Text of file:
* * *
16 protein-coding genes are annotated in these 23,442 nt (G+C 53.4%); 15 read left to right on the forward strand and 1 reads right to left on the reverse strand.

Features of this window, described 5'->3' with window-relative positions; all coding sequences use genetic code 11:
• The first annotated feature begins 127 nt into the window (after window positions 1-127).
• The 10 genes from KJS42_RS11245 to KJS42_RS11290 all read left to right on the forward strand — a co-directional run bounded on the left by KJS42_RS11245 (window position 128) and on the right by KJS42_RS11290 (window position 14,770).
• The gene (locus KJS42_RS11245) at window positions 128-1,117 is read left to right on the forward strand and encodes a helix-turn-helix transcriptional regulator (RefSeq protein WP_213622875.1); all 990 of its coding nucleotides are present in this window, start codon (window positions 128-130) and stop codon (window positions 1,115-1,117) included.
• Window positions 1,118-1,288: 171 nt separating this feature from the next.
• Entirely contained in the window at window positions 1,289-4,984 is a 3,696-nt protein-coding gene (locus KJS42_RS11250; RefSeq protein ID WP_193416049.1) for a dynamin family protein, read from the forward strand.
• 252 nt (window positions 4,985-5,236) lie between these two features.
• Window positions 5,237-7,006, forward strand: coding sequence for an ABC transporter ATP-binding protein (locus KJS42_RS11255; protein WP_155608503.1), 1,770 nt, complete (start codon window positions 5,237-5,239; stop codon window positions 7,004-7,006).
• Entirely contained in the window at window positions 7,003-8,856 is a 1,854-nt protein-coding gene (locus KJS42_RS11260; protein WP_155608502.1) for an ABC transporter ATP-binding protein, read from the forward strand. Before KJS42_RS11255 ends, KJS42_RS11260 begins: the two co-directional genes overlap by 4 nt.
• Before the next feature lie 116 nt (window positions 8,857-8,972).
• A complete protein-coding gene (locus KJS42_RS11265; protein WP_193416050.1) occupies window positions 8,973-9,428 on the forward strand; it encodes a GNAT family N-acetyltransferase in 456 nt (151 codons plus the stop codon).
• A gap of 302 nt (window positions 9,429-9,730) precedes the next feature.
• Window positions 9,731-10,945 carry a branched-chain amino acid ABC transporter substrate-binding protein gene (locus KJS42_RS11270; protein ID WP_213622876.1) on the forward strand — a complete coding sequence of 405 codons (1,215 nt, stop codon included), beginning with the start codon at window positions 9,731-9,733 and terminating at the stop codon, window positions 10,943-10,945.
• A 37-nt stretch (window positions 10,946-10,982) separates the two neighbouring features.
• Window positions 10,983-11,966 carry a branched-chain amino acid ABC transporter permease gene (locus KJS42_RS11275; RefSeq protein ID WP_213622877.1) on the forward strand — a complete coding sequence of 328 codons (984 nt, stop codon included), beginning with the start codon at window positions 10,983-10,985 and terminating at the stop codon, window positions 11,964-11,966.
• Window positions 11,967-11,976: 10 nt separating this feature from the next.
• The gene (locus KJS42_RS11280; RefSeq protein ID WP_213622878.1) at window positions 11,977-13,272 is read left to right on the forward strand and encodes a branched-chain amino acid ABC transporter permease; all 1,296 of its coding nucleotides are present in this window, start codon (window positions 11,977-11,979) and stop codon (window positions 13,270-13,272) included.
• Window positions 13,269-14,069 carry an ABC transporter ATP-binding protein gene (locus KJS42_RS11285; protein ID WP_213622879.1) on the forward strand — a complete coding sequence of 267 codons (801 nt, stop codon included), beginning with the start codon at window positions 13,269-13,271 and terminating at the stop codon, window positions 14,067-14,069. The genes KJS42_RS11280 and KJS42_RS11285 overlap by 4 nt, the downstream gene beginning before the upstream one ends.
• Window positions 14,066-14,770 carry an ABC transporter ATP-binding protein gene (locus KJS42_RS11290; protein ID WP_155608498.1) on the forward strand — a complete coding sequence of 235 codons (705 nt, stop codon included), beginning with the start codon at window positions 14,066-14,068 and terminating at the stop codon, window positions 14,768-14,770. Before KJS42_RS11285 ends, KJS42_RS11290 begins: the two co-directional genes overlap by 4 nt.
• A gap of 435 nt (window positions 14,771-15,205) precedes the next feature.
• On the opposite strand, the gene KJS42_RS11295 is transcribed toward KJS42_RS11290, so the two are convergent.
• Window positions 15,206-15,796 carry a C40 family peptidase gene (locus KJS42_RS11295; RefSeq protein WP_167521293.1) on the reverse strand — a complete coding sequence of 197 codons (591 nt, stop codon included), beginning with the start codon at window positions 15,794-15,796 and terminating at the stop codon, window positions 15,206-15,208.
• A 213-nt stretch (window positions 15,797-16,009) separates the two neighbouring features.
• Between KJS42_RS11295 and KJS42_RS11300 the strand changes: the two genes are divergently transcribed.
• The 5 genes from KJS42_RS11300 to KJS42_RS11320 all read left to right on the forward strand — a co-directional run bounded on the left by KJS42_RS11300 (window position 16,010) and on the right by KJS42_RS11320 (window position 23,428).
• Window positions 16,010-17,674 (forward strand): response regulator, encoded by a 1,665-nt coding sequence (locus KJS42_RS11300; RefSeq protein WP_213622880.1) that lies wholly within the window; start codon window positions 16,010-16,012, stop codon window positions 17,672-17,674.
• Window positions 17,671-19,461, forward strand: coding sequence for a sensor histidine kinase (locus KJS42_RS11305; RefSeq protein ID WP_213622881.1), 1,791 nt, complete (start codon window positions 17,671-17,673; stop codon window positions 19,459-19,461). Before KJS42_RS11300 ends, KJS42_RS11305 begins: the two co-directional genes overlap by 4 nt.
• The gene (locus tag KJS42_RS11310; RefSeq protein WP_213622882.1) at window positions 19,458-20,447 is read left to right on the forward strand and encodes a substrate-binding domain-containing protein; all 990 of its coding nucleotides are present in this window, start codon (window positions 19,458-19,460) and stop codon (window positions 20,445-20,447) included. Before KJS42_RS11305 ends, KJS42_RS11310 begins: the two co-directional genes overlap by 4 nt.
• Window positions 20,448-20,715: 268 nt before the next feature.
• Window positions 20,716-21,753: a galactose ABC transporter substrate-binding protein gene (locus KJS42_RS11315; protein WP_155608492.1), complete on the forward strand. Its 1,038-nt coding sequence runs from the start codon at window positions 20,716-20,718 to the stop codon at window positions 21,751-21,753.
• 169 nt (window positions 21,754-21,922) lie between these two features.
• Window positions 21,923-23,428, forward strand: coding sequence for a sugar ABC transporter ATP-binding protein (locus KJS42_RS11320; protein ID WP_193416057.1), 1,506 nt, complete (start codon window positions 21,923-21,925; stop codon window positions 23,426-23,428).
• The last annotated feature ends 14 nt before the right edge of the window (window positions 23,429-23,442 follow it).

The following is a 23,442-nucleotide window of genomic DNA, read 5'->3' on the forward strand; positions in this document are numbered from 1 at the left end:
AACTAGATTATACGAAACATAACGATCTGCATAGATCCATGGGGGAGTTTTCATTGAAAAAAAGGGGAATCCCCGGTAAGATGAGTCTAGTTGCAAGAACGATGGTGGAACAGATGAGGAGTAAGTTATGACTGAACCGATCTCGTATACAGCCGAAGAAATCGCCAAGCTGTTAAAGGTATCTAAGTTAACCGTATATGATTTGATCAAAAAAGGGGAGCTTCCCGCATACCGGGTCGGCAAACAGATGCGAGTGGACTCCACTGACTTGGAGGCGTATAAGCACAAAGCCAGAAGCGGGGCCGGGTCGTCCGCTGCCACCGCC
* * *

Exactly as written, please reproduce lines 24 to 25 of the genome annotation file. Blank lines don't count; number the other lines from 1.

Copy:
• A 213-nt stretch (window positions 15,797-16,009) separates the two neighbouring features.
• Between KJS42_RS11295 and KJS42_RS11300 the strand changes: the two genes are divergently transcribed.